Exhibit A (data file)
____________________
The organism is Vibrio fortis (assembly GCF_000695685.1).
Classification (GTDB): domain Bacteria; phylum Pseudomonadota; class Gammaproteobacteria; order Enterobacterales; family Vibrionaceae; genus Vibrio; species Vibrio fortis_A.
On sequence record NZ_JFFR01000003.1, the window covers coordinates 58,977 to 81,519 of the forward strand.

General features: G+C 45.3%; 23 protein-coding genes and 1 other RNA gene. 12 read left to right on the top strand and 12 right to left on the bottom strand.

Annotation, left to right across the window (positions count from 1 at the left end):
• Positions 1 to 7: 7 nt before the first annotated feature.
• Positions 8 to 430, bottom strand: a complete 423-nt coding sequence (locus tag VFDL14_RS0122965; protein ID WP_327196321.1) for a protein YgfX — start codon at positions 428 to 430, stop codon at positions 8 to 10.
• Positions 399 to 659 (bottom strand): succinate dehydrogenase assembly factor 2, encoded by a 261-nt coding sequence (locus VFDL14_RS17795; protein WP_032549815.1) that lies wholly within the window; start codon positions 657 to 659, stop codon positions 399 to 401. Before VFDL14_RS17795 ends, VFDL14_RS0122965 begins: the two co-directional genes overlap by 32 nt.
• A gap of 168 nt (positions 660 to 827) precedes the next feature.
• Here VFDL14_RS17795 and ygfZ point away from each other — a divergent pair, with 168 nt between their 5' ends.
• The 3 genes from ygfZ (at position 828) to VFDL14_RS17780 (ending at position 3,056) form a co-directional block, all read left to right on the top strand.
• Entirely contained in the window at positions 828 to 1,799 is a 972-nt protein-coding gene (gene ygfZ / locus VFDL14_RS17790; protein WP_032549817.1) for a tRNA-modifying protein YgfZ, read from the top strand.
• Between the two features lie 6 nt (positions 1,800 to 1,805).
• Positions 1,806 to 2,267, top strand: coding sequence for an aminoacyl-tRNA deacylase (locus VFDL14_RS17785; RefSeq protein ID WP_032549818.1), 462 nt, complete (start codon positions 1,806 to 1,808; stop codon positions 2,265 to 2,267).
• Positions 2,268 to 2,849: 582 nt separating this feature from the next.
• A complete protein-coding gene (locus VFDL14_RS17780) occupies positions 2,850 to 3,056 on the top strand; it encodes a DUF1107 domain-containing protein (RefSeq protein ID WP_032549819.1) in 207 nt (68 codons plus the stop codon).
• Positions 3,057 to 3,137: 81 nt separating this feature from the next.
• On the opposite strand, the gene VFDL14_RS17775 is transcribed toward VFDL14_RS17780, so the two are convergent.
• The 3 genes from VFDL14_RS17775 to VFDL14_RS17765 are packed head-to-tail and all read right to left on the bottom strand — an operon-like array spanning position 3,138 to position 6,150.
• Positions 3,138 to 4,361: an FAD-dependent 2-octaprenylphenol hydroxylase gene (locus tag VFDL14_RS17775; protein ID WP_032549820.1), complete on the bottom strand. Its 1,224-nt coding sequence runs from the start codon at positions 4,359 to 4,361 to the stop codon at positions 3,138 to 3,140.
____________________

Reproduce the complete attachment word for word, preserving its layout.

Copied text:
The organism is Vibrio fortis (assembly GCF_000695685.1).
Classification (GTDB): domain Bacteria; phylum Pseudomonadota; class Gammaproteobacteria; order Enterobacterales; family Vibrionaceae; genus Vibrio; species Vibrio fortis_A.
On sequence record NZ_JFFR01000003.1, the window covers coordinates 58,977 to 81,519 of the forward strand.

General features: G+C 45.3%; 23 protein-coding genes and 1 other RNA gene. 12 read left to right on the top strand and 12 right to left on the bottom strand.

Annotation, left to right across the window (positions count from 1 at the left end):
• Positions 1 to 7: 7 nt before the first annotated feature.
• Positions 8 to 430, bottom strand: a complete 423-nt coding sequence (locus tag VFDL14_RS0122965; protein ID WP_327196321.1) for a protein YgfX — start codon at positions 428 to 430, stop codon at positions 8 to 10.
• Positions 399 to 659 (bottom strand): succinate dehydrogenase assembly factor 2, encoded by a 261-nt coding sequence (locus VFDL14_RS17795; protein WP_032549815.1) that lies wholly within the window; start codon positions 657 to 659, stop codon positions 399 to 401. Before VFDL14_RS17795 ends, VFDL14_RS0122965 begins: the two co-directional genes overlap by 32 nt.
• A gap of 168 nt (positions 660 to 827) precedes the next feature.
• Here VFDL14_RS17795 and ygfZ point away from each other — a divergent pair, with 168 nt between their 5' ends.
• The 3 genes from ygfZ (at position 828) to VFDL14_RS17780 (ending at position 3,056) form a co-directional block, all read left to right on the top strand.
• Entirely contained in the window at positions 828 to 1,799 is a 972-nt protein-coding gene (gene ygfZ / locus VFDL14_RS17790; protein WP_032549817.1) for a tRNA-modifying protein YgfZ, read from the top strand.
• Between the two features lie 6 nt (positions 1,800 to 1,805).
• Positions 1,806 to 2,267, top strand: coding sequence for an aminoacyl-tRNA deacylase (locus VFDL14_RS17785; RefSeq protein ID WP_032549818.1), 462 nt, complete (start codon positions 1,806 to 1,808; stop codon positions 2,265 to 2,267).
• Positions 2,268 to 2,849: 582 nt separating this feature from the next.
• A complete protein-coding gene (locus VFDL14_RS17780) occupies positions 2,850 to 3,056 on the top strand; it encodes a DUF1107 domain-containing protein (RefSeq protein ID WP_032549819.1) in 207 nt (68 codons plus the stop codon).
• Positions 3,057 to 3,137: 81 nt separating this feature from the next.
• On the opposite strand, the gene VFDL14_RS17775 is transcribed toward VFDL14_RS17780, so the two are convergent.
• The 3 genes from VFDL14_RS17775 to VFDL14_RS17765 are packed head-to-tail and all read right to left on the bottom strand — an operon-like array spanning position 3,138 to position 6,150.
• Positions 3,138 to 4,361: an FAD-dependent 2-octaprenylphenol hydroxylase gene (locus tag VFDL14_RS17775; protein ID WP_032549820.1), complete on the bottom strand. Its 1,224-nt coding sequence runs from the start codon at positions 4,359 to 4,361 to the stop codon at positions 3,138 to 3,140.